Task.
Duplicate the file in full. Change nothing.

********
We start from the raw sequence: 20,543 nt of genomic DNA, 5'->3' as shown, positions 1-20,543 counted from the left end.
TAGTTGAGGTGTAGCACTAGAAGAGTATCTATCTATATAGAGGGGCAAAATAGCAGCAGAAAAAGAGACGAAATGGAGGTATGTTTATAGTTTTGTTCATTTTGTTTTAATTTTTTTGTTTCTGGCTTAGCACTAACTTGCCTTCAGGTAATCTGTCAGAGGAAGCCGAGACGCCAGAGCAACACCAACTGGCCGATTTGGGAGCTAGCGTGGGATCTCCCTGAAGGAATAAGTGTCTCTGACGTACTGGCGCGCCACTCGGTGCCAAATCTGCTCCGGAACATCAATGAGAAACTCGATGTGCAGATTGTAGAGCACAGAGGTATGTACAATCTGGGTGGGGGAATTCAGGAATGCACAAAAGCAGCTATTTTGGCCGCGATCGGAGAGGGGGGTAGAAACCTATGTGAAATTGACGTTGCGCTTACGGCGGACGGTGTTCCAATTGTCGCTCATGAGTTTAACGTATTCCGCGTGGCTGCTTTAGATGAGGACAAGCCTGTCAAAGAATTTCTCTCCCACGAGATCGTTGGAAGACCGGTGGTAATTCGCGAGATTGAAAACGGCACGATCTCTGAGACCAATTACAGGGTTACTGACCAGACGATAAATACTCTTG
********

We start from the raw sequence: 20,543 nt of genomic DNA, 5'->3' as shown, positions 1-20,543 counted from the left end.
TAGTTGAGGTGTAGCACTAGAAGAGTATCTATCTATATAGAGGGGCAAAATAGCAGCAGAAAAAGAGACGAAATGGAGGTATGTTTATAGTTTTGTTCATTTTGTTTTAATTTTTTTGTTTCTGGCTTAGCACTAACTTGCCTTCAGGTAATCTGTCAGAGGAAGCCGAGACGCCAGAGCAACACCAACTGGCCGATTTGGGAGCTAGCGTGGGATCTCCCTGAAGGAATAAGTGTCTCTGACGTACTGGCGCGCCACTCGGTGCCAAATCTGCTCCGGAACATCAATGAGAAACTCGATGTGCAGATTGTAGAGCACAGAGGTATGTACAATCTGGGTGGGGGAATTCAGGAATGCACAAAAGCAGCTATTTTGGCCGCGATCGGAGAGGGGGGTAGAAACCTATGTGAAATTGACGTTGCGCTTACGGCGGACGGTGTTCCAATTGTCGCTCATGAGTTTAACGTATTCCGCGTGGCTGCTTTAGATGAGGACAAGCCTGTCAAAGAATTTCTCTCCCACGAGATCGTTGGAAGACCGGTGGTAATTCGCGAGATTGAAAACGGCACGATCTCTGAGACCAATTACAGGGTTACTGACCAGACGATAAATACTCTTG